Caitlyn Jenner, who before she transitioned was an Olympic champion in the 1970s, has been among the more prominent voices to speak out against transgender women in sports and said on a recent appearance on Fox News it represents “a woke world gone wild.”
Jenner, who came out against transgender participation in sports during her unsuccessful gubernatorial campaign last year in the California recall election, said the NCAA “just kicked the can down the road” on the transgender sports issue and had choice words for Thomas.
“When you do transition and you do go through this, you have to take responsibility and you have to have integrity,” Jenner said. “I don’t know why she’s doing this.”
Michael Phelps, the decorated Olympic swimmer, also declined to support transgender athletes fully when asked about the issue during an interview on CNN, bringing up doping in sports in comparison.
“I don’t know what it looks like in the future,” Phelps said. “It’s hard. It’s very complicated and this is my sport, this has been my sport my whole entire career, and honestly the one thing I would love is everybody being able to compete on an even playing field.”
To be sure, advocates for allowing transgender people to compete in sports consistent with their gender identity also have their supporters in the sports world, including tennis legend Billie Jean King. On Monday, Dorian Rhea Debussy, who’s non-binary and one of 54 facilitators in the NCAA Division III LGBTQ OneTeam program, resigned in protest over recent NCAA actions.
“I’m deeply troubled by what appears to be a devolving level of active, effective, committed, and equitable support for gender diverse student-athletes within the NCAA’s leadership,” Debussy said. “As a non-binary, trans-feminine person, I can no longer, in good conscience, maintain my affiliation with the NCAA.”
Arguably, schools complying with the new NCAA policy and states enacting anti-transgender laws would be violating Title IX of the Education Amendment of 1972, which prohibits discrimination on the basis of sex in education, especially after the U.S. Supreme Court’s ruling in Bostock v. Clayton County finding anti-transgender discrimination is a form of sex discrimination.
One federal court last year blocked a West Virginia state law against transgender participation in sports on that legal basis. No litigation, however, appears to be in the works at this time challenging colleges or the NCAA policy.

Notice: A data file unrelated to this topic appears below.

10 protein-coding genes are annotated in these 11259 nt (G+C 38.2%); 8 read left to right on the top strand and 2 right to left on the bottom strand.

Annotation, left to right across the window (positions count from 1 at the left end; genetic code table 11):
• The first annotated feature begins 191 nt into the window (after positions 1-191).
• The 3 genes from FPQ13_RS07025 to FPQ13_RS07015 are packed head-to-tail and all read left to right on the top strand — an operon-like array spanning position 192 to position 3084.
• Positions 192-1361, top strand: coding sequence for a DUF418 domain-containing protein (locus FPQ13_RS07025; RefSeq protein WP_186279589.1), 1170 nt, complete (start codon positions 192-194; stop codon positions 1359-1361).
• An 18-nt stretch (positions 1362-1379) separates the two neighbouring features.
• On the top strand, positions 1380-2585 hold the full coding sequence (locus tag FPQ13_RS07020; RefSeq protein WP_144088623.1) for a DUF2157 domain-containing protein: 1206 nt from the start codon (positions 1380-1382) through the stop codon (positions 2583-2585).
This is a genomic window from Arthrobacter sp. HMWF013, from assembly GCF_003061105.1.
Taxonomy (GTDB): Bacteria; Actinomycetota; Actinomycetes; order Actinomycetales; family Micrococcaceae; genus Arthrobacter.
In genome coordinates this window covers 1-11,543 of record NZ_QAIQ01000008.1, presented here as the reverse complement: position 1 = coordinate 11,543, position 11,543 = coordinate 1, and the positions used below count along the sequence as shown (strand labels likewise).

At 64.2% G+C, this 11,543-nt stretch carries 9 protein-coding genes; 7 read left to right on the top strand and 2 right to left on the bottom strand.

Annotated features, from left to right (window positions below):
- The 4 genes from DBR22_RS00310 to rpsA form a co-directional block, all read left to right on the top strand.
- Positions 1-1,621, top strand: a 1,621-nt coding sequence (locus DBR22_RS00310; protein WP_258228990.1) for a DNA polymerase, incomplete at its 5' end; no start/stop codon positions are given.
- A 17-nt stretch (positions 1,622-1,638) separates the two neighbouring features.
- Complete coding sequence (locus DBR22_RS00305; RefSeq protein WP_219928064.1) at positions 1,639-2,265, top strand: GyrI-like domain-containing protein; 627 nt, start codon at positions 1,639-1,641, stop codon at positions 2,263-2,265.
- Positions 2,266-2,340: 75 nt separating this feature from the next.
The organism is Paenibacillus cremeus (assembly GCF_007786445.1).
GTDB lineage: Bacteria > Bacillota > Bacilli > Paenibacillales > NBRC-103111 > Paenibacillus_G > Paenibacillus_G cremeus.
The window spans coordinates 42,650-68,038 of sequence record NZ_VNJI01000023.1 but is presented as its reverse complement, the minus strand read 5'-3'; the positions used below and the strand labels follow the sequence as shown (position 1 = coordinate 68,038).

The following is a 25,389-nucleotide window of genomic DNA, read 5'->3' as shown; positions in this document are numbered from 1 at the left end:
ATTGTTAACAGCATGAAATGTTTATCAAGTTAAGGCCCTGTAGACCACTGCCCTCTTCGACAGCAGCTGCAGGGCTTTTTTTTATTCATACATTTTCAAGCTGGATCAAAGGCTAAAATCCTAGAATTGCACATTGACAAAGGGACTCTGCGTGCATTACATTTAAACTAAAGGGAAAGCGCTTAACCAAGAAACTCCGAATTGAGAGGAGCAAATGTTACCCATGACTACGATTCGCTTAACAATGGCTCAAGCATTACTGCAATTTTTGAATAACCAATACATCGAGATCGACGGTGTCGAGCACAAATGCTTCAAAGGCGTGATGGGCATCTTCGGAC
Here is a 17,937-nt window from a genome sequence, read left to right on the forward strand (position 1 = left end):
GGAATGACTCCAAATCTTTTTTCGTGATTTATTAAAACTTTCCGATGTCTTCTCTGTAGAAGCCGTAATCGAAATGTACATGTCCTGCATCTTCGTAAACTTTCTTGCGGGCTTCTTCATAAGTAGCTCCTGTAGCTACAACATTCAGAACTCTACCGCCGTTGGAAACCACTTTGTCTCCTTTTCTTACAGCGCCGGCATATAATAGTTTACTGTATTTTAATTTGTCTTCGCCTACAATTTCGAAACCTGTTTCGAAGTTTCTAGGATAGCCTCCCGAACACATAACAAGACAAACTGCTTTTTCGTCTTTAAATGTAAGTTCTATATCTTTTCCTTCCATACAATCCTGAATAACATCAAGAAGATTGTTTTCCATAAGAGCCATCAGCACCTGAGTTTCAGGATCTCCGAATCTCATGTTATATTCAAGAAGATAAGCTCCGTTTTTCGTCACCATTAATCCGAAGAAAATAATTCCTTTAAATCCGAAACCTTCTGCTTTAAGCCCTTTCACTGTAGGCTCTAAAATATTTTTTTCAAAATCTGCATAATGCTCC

Florida House committee passes “Don’t Say Gay” bill
“LGBTQ people are your neighbors, family members, and friends. We are a normal, healthy part of society and we will not be erased”
TALLAHASSEE – A Republican majority Florida House Education & Employment Committee passed HB 1557, the Parental Rights in Education bill, colloquially referred to as the “Don’t Say Gay” bill advancing the measure to the full House.
HB 1557 and its companion Senate bill SB 1834, would ban classroom discussions about sexual orientation and gender identity in schools, erasing LGBTQ identity, history, and culture — as well as LGBTQ students themselves.
The bill also has provisions that appear to undermine LGBTQ support in schools and include vague parental notification requirements which could effectively “out” LGBTQ-identifying students to their parents without their consent.
“The Trevor Project’s research has found that LGBTQ youth who learned about LGBTQ issues or people in classes at school had 23% lower odds of reporting a suicide attempt in the past year. This bill will erase young LGBTQ students across Florida, forcing many back into the closet by policing their identity and silencing important discussions about the issues they face,” said Sam Ames, Director of Advocacy and Government Affairs at The Trevor Project. “LGBTQ students deserve their history and experiences to be reflected in their education, just like their peers.”
In an email to the Blade, Brandon J. Wolf, the Press Secretary for Equality Florida noted; “Governor DeSantis’ march toward his own personal surveillance state continues. Today, the Don’t Say Gay bill, a piece of legislation to erase discussion of LGBTQ people from schools in Florida, passed its first committee and became another component of an agenda designed to police us in our classrooms, doctor’s offices, and workplaces. Make no mistake — LGBTQ people are your neighbors, family members, and friends. We are a normal, healthy part of society and we will not be erased.”
This will kill kids, @RonDeSantisFL. You are purposefully making your state a harder place for LGBTQ kids to survive in. In a national survey (@TrevorProject), 42% of LGBTQ youth seriously considered attempting suicide last year. Now they can’t talk to their teachers? https://t.co/VtfFLPlsn3— Chasten Buttigieg (@Chasten) January 20, 2022
The Trevor Project’s 2021 National Survey on LGBTQ Youth Mental Health found that more than 42% of LGBTQ youth seriously considered attempting suicide in the past year, including more than half of transgender and nonbinary youth.
According to a recent poll conducted by Morning Consult on behalf of The Trevor Project, 85% of transgender and nonbinary youth — and two-thirds of all LGBTQ youth (66%) — say recent debates about state laws restricting the rights of transgender people have negatively impacted their mental health.
When asked about proposed legislation that would require schools to tell a student’s parent or guardian if they request to use a different name/pronoun or if they identify as LGBTQ at school, 56% of transgender and nonbinary youth said it made them feel angry, 47% felt nervous and/or scared, 45% felt stressed, and more than 1 in 3 felt sad.
If you or someone you know needs help or support, The Trevor Project’s trained crisis counselors are available 24/7 at 1-866-488-7386, via chat at TheTrevorProject.org/Get-Help, or by texting START to 678678.